Jesus was not just waxing poetic for shock value or resorting to scare tactics for effect. Like a covenant prosecutor, he echoed the covenant of blessing and curses and showed that this was a critical life and death situation.

As it is written (in Deuteronomy 28:45, 52-59) —

All these curses shall come upon you and pursue you and overtake you till you are destroyed, because you did not obey the voice of the Lord your God, to keep his commandments and his statutes that he commanded you…They shall besiege you in all your towns, until your high and fortified walls, in which you trusted, come down throughout all your land…And you shall eat the fruit of your womb, the flesh of your sons and daughters, whom the Lord your God has given you, in the siege and in the distress with which your enemies shall distress you…If you are not careful to do all the words of this law that are written in this book, that you may fear this glorious and awesome name, the Lord your God, then the Lord will bring on you and your offspring extraordinary afflictions, afflictions severe and lasting.

This is a gruesome picture of what happened to Jerusalem on more than one occasion. A picture of what was going to happen once again for the last time in (in AD 70).

Remember two sermons back when we heard Jesus warn his followers about the coming of the Son of Man and the end of the world as they knew it? Well, he is just picking up where he left off a couple of weeks ago — talking about the end of the Jewish world — the end Jerusalem and Judea.

For all these reasons Jesus wept and wailed as he drew near to Jerusalem. To be clear: he wept as a man, but he did not weep as a man only.

Remember Jesus is the God-man.

When Jesus wept, he wept as the God-man.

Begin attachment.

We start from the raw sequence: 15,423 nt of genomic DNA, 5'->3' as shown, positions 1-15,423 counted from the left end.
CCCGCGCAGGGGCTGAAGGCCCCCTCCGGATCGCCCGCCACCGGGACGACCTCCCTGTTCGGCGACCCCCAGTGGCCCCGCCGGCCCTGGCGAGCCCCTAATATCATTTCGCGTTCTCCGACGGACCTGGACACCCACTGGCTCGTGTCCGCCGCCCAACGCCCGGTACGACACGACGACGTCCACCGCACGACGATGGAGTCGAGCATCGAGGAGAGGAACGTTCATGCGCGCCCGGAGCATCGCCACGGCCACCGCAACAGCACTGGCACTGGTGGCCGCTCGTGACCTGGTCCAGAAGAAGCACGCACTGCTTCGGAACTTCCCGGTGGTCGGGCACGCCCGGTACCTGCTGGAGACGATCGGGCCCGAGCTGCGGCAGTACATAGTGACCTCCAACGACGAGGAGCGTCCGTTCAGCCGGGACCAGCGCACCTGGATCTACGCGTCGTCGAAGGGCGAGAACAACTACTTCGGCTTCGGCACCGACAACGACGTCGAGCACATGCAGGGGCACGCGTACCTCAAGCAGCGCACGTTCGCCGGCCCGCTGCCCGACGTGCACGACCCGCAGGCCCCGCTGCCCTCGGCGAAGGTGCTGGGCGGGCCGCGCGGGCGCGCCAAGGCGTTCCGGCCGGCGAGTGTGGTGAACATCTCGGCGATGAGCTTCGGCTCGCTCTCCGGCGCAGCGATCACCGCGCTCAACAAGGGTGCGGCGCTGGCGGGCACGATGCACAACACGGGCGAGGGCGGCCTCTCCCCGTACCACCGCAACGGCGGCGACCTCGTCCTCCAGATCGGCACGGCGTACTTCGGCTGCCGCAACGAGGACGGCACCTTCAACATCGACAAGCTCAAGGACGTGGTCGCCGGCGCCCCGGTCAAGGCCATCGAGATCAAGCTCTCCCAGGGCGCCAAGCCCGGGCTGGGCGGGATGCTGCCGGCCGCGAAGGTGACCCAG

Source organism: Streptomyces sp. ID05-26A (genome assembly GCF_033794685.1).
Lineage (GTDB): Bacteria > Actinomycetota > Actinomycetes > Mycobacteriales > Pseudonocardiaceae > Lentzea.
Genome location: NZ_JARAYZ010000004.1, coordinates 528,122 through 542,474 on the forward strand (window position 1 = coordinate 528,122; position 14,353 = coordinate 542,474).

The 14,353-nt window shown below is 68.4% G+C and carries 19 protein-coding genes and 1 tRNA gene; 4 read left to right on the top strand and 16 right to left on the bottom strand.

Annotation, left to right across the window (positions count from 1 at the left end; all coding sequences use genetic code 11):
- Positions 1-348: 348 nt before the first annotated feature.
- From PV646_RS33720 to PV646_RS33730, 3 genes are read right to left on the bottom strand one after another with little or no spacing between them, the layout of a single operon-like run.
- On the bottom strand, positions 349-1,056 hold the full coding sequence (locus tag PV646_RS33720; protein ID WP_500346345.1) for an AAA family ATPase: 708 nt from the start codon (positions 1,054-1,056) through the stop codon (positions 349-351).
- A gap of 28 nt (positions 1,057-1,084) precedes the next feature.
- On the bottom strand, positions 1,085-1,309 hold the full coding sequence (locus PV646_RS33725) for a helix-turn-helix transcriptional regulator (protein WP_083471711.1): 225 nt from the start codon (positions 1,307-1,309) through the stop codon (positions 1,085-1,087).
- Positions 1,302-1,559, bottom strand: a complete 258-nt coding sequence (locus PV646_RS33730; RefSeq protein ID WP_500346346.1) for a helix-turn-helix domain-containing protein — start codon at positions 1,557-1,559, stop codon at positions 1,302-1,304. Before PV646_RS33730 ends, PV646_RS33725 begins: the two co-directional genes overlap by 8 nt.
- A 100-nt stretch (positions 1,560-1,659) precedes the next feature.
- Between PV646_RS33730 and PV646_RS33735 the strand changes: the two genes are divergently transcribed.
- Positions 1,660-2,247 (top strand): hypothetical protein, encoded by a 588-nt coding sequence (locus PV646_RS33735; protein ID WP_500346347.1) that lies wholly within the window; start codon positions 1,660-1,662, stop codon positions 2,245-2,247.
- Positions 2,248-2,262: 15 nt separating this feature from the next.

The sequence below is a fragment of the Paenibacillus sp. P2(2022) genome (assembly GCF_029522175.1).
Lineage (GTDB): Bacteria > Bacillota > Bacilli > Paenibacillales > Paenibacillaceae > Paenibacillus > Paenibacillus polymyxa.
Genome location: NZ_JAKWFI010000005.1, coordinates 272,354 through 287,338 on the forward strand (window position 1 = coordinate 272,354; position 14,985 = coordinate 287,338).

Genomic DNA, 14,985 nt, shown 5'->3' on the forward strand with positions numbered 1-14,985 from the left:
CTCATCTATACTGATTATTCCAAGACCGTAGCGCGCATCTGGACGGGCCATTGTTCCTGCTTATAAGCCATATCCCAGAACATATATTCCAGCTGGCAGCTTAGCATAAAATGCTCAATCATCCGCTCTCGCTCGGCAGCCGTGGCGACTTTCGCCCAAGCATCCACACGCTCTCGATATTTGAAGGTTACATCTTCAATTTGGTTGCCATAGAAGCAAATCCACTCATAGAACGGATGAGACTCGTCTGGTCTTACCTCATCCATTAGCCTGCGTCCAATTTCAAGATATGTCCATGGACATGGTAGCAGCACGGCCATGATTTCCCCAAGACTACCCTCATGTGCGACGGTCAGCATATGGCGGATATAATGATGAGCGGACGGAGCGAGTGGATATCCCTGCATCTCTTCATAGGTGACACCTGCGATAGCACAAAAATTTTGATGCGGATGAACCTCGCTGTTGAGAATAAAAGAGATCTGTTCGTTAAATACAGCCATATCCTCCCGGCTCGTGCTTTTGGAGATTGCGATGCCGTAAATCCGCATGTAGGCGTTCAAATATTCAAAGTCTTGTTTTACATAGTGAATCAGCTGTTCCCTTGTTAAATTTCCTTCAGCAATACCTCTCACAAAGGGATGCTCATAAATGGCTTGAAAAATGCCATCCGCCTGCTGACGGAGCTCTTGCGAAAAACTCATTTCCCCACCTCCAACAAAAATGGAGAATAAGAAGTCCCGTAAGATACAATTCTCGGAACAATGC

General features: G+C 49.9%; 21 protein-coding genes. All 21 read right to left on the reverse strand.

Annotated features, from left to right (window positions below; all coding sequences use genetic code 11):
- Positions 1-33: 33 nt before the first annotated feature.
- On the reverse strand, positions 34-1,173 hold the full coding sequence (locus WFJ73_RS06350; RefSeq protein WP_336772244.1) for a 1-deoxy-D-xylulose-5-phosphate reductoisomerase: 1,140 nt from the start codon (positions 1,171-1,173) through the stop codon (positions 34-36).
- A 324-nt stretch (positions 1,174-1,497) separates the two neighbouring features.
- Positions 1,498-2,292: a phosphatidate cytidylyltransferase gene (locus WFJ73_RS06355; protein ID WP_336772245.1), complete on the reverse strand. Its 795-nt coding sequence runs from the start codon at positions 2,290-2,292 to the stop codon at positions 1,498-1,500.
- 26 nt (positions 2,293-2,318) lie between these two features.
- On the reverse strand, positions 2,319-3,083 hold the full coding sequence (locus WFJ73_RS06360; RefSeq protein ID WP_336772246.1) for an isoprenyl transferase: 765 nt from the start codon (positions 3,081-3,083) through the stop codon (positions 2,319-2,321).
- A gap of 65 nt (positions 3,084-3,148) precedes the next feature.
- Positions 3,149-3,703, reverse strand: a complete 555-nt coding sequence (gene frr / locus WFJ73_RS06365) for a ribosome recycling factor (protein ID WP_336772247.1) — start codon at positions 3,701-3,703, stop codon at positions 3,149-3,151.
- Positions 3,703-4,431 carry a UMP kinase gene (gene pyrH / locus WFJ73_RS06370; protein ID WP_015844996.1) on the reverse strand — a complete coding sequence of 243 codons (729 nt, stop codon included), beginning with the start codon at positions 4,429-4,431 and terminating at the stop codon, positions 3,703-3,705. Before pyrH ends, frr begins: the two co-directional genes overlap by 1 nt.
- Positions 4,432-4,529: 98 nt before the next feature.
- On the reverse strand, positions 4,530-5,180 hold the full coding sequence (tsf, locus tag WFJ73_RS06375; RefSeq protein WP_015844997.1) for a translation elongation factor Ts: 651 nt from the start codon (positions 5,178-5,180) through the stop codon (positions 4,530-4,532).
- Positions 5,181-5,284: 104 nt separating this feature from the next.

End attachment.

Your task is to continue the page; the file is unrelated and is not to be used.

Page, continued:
He shed the tears of God and showed by his tears that God grieves over the sinful conditions of the world, and he takes no delight in the death of the wicked.

“As I live, declares the Lord God: I have no pleasure in the death of the wicked, but that the wicked turn from his way and live. Turn, turn from your evil ways! For why should you die, O house of Israel?” (Ezekiel 33:11)

According to Jesus, the foundational reason for the judgment of Jerusalem was “because you did not know the time of your visitation.”

The word for visitation is episkopē. We get our English word episcopal from it. It refers to the time of God’s gracious supervision, his watching over, and looking out for his people.

In generations past, visitation meant more than having guests coming over and hanging out. A visitation meant someone was coming over and there was going to be an inspection and a resolution, an examination and a solution.  

In the OT, God visited his people in the garden, in Canaan, in Egypt, and in other places, at various times and in various ways, in order to see how they were and what they needed.

But throughout the OT, he promised to visit his people in person, in the flesh.

And he kept his promise when Jesus Christ was conceived in the womb of the Virgin Mary and came into the world, as we have seen in the Gospel of Luke.

In the Song of Zechariah – Luke 1:76-79, the old priest sang over his newborn son John about their common Savior:

because of the tender mercy of our God, 
    whereby the sunrise shall visit us from on high
to give light to those who sit in darkness and in the shadow of death,